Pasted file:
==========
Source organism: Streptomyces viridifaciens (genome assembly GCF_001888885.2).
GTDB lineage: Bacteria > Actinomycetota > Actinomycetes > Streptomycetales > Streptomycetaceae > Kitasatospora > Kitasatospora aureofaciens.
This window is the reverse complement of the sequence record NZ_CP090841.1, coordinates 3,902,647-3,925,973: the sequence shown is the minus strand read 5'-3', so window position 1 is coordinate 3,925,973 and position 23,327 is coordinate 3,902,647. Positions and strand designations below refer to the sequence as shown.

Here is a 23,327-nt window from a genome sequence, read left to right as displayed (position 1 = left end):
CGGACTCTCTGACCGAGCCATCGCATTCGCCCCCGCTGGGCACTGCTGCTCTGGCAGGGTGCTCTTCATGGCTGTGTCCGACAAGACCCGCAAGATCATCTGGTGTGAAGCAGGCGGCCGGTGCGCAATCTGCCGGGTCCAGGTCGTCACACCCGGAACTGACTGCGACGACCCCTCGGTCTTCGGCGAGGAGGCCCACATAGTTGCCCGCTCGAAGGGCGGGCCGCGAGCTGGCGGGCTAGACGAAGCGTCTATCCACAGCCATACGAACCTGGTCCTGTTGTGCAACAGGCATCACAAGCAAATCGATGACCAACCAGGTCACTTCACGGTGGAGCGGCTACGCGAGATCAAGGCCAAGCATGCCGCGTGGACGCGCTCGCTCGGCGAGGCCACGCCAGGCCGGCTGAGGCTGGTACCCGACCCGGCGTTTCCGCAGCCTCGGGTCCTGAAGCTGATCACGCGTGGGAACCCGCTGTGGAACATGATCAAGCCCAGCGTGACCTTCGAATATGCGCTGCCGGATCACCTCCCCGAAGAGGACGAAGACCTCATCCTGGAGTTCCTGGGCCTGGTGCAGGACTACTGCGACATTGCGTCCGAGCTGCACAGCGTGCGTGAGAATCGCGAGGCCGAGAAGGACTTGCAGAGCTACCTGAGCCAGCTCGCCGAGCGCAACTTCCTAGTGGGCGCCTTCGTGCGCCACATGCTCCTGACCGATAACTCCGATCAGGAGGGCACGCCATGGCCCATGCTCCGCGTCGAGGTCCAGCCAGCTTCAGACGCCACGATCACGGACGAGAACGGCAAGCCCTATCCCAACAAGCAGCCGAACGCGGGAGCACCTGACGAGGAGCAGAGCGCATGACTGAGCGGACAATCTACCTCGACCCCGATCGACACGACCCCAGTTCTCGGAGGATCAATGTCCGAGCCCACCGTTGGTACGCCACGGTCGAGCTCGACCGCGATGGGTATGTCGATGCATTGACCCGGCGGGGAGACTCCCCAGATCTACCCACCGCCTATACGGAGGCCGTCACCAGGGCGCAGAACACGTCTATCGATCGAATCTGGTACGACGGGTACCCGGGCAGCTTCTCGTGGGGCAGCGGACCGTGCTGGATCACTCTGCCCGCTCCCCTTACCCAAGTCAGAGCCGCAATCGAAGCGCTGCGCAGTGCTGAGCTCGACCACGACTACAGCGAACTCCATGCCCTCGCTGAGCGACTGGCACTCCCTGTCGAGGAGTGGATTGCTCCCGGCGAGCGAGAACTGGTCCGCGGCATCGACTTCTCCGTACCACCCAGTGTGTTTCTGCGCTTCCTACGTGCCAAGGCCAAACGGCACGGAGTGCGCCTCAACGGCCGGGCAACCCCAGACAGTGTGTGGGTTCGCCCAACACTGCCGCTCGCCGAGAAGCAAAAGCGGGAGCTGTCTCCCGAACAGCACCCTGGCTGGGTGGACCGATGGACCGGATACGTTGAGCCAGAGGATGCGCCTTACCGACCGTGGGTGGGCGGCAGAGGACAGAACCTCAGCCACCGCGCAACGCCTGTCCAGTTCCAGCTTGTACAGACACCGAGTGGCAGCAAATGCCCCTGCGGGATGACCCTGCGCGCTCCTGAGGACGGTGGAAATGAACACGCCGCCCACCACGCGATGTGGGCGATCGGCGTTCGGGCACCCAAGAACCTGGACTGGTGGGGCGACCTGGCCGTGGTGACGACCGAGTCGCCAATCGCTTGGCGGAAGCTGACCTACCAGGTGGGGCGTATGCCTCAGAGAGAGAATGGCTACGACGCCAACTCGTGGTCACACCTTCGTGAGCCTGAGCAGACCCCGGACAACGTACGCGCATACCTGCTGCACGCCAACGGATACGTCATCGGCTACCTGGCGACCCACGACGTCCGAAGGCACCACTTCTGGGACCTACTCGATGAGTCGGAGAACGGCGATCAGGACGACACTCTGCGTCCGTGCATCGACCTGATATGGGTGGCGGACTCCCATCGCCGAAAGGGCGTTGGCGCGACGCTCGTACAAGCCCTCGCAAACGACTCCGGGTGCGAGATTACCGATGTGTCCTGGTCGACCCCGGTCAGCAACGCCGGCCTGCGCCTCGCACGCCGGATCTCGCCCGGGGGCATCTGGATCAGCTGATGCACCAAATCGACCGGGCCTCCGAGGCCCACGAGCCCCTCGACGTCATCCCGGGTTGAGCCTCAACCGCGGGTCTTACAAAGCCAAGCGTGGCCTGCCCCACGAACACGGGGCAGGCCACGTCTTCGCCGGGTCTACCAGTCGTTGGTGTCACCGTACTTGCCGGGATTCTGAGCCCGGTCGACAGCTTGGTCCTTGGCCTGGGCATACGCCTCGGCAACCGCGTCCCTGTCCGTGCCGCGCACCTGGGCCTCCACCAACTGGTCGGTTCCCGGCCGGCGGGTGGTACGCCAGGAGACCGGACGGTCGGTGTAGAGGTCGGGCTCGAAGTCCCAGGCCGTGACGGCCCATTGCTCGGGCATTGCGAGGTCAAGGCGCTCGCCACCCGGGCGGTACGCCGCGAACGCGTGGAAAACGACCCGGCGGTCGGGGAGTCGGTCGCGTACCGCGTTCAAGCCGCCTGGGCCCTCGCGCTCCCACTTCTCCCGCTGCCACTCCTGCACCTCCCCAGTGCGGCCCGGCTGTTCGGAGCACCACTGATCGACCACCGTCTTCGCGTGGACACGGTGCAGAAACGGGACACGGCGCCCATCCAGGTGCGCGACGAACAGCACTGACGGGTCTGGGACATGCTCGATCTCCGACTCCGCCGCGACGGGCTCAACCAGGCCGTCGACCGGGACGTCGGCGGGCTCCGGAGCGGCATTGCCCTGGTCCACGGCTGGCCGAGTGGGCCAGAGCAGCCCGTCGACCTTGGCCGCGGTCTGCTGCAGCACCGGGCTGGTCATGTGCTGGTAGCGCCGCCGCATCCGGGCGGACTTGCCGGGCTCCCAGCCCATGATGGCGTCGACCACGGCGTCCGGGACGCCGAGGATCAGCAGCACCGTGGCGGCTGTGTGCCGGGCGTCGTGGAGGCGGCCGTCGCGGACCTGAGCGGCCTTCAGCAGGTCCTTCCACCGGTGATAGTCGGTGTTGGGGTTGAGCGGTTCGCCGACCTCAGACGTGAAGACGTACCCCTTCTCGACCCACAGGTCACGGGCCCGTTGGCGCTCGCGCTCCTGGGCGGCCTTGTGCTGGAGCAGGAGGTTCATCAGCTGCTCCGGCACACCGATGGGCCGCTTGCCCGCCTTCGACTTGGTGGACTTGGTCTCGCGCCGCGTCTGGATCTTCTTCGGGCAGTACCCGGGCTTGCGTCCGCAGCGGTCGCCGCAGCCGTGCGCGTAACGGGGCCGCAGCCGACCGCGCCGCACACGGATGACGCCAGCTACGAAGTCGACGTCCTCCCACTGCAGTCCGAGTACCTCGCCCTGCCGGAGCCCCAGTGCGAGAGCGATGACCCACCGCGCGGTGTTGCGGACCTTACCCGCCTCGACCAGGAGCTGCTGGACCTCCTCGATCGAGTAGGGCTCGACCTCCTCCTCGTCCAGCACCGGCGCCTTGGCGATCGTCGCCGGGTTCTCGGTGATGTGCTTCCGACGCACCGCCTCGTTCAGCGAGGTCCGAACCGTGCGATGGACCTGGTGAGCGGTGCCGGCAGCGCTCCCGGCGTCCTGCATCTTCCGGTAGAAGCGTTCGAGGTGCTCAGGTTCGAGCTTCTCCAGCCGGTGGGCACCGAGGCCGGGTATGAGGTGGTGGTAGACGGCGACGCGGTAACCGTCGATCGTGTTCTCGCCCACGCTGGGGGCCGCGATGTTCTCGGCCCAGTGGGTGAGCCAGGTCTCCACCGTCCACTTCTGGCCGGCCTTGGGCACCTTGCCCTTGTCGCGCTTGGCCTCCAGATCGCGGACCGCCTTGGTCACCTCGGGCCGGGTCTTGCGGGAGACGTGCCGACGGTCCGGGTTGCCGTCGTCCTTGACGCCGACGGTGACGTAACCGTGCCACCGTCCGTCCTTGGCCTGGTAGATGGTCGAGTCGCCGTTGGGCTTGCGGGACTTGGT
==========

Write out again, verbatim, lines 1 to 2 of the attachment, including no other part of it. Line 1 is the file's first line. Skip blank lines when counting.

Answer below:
Source organism: Streptomyces viridifaciens (genome assembly GCF_001888885.2).
GTDB lineage: Bacteria > Actinomycetota > Actinomycetes > Streptomycetales > Streptomycetaceae > Kitasatospora > Kitasatospora aureofaciens.